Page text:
1. Once upon a time there was… a widowed fish, named Marlin, who was extremely protective of his only son, Nemo.
  2. Every day, … Marlin warned Nemo of the ocean’s dangers and implored him not to swim far away.
  3. One day… in an act of defiance, Nemo ignores his father’s warnings and swims into the open water.
  4. Because of that… he is captured by a diver and ends up in the fish tank of a dentist in Sydney.
  5. Because of that… Marlin sets off on a journey to recover Nemo, enlisting the help of other sea creatures along the way.
  6. Until finally… Marlin and Nemo find each other, reunite and learn that love depends on trust.

Oh, spoiler alert…? Sorry! Moving on…

I wondered if this formula could be applied to what I’d call ‘modern SEO’ – i.e. a collaborative approach (something that I preach at MOM, especially on the link building side of things) in the current post-Penguin, content-focused, let’s-break-down-the-silos digital marketing climate…

Click to read more!

Getting Detailed Keyword Planner Data via My Client Centre (MCC)

Keyword Planner (Prismafied) imageThis is probably really obvious, but it fooled me, so I thought it was worth blogging about.

TL;DR – To get detailed data using the AdWords Keyword Planner when managing multiple accounts via MCC (My Client Centre), make sure that you click on the ‘Jump to account’ drop-down at the top of the screen, select a ‘big spender’ client, and then do your keyword research as normal. The priviso is that you have to have at least one client in your MCC that’s a ‘big spender,’ otherwise you may not get the detailed data. If you leave it as the default – probably your own/agency account – you may not get the data, especially if you don’t use AdWords yourself, which is what fooled me originally.

Google’s changes

Back in June, Google started combining data for very closely-related keywords in its Google AdWords Keyword Planner tool. For example, the keywords "personal injury claim" and "personal injuries claims" suddenly had exactly the same search volume and suggested AdWords bid data, despite the latter being grammatically unfriendly and therefore less searched-on:

It was either a mighty big coincidence (unlikely), or their data was being lumped together (likely).

At first there was talk that it was a bug (even DMs that I had back-and-forth with the @adwords team showed that they didn’t really have a clue internally what the heck was going on), but eventually – weeks later – it was revealed that it was a permanent change. They also started to show data in ranges: e.g. “100 – 1K” instead of, say, “390”.

Ugh.

Initial confusion

It was also revealed that you had to be an active user – i.e. spending moolah on actual AdWords clicks – in order to get the detailed data, and also potentially have an account that’s been running for at least a couple of months. However, as it stands, no one’s currently sure how much you have to spend in order to see detailed data vs. the generalised ranges.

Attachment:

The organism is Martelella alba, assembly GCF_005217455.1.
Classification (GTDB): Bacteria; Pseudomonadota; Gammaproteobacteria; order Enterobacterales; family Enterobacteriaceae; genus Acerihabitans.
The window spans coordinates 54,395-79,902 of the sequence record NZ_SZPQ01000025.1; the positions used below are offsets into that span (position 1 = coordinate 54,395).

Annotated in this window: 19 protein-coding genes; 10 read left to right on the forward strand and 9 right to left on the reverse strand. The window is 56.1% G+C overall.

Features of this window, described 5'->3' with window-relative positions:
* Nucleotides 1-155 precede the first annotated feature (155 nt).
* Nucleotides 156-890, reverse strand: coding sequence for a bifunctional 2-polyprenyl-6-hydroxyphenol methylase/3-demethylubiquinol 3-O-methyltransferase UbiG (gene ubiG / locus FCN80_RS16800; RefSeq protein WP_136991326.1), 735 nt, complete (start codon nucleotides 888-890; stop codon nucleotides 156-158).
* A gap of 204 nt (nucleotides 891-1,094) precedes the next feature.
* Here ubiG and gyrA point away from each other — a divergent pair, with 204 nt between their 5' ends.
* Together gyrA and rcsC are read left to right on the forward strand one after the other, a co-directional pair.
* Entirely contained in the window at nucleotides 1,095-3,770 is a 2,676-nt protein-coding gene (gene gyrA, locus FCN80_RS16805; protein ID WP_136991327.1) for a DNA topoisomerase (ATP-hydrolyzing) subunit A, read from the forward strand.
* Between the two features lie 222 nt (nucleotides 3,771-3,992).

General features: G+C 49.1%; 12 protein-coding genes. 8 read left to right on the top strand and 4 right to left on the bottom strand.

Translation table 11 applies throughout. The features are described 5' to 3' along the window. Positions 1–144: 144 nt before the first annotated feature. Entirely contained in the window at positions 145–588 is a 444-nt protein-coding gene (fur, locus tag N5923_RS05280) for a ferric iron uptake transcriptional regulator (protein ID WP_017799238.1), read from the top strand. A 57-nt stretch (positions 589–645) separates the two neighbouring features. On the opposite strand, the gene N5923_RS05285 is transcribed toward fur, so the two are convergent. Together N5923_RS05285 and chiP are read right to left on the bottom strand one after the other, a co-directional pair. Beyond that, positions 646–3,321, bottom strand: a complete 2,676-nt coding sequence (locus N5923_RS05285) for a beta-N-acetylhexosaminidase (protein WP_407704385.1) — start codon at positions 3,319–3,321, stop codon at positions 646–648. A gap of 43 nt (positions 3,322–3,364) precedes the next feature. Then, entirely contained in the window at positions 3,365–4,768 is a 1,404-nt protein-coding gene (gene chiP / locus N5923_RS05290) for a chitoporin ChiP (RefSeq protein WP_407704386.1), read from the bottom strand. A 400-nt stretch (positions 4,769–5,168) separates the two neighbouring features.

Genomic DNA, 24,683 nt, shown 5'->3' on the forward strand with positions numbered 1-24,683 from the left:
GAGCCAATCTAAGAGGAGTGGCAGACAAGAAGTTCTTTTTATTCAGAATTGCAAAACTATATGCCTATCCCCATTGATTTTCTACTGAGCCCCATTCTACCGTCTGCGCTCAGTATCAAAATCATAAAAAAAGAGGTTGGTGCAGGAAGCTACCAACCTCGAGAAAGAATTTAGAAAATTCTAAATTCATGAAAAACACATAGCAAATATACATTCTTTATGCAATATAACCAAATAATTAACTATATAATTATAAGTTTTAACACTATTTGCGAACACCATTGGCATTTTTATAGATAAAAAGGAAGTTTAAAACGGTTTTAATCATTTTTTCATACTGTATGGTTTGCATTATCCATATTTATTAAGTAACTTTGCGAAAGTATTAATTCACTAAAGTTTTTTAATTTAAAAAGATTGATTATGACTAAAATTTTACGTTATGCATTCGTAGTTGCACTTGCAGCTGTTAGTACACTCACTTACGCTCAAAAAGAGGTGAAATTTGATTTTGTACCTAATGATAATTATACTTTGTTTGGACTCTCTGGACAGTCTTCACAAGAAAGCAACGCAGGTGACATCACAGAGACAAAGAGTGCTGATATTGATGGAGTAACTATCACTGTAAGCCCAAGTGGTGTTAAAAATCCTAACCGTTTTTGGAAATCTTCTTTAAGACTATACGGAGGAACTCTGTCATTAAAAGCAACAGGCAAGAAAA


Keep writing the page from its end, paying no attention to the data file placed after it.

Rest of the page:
My question was this: what about people who have access to other AdWords accounts via My Client Centre (MCC)? How does that factor into it?

Well, from a recent post about it on the SEM Post:

“So needing to have active campaigns running for at least 3-4 months, with an unknown spend requirement, will mean many SEOs will have a hard time getting the detailed data unless they are able to MCC an active AdWords account that is seeing the data.”

This confused me, as I had a MCC account with at least 3 or 4 active AdWords campaigns in it (i.e. client campaigns), but whenever I tried to use the Keyword Planner, I was still getting the rough data ranges instead of the detailed data.

…And then I realised what I was doing wrong.

How to get detailed data

Whenever you access the Google AdWords Keyword Planner normally, e.g. if you visit it via Google Search or have the direct link to it bookmarked, you are taken to your AdWords account. In my case, it was Morgan Online Marketing’s AdWords account:

Keyword planner data ranges screenshot
Now I only have an AdWords account for My Client Centre purposes, so that I can manage other clients’ AdWords accounts. I don’t run AdWords ads on the MOM site itself.

And that’s why I wasn’t getting the data: MOM isn’t an active advertiser.

Click to read more!

SEO & Civil Law – My brightonSEO Talk

brightonSEO Sep 2016 imageOn Friday I spoke at brightonSEO for the second time. I spoke there 18 months ago back when it was in the Brighton Dome, but this time it was in a brand new venue, right on the seafront: the Brighton Centre.

My talk was basically a Civil Law 101 introduction for freelance and agency SEOs. I’ve worked with dozens of clients since going self-employed as a solo freelancer 3+ years ago, and while the vast, vast majority have been happy, healthy and positive, I unfortunately had one client who refused to pay me, so I had to go through the small claims court procedure. I initially wrote about my experiences for a State of Digital post, but after a chat with Kelvin (brightonSEO’s organiser), we decided that it’d make a good talk as well. It’s a bit of a dodgy, nerve-racking topic (after all, I don’t really want to go around advertising that this ever even happened, as it doesn’t look great!), but also I think that it’s an important topic for self-employed SEOs to learn about and be aware of. The feedback I received afterwards seemed very positive, so that’s good.

Here are the slides:


I believe that there may be a podcast (audio recording) of it as well – I’ll update the post once I have access to it.

[Image credit – Briony Gunson via Twitter (and then run through Prisma)]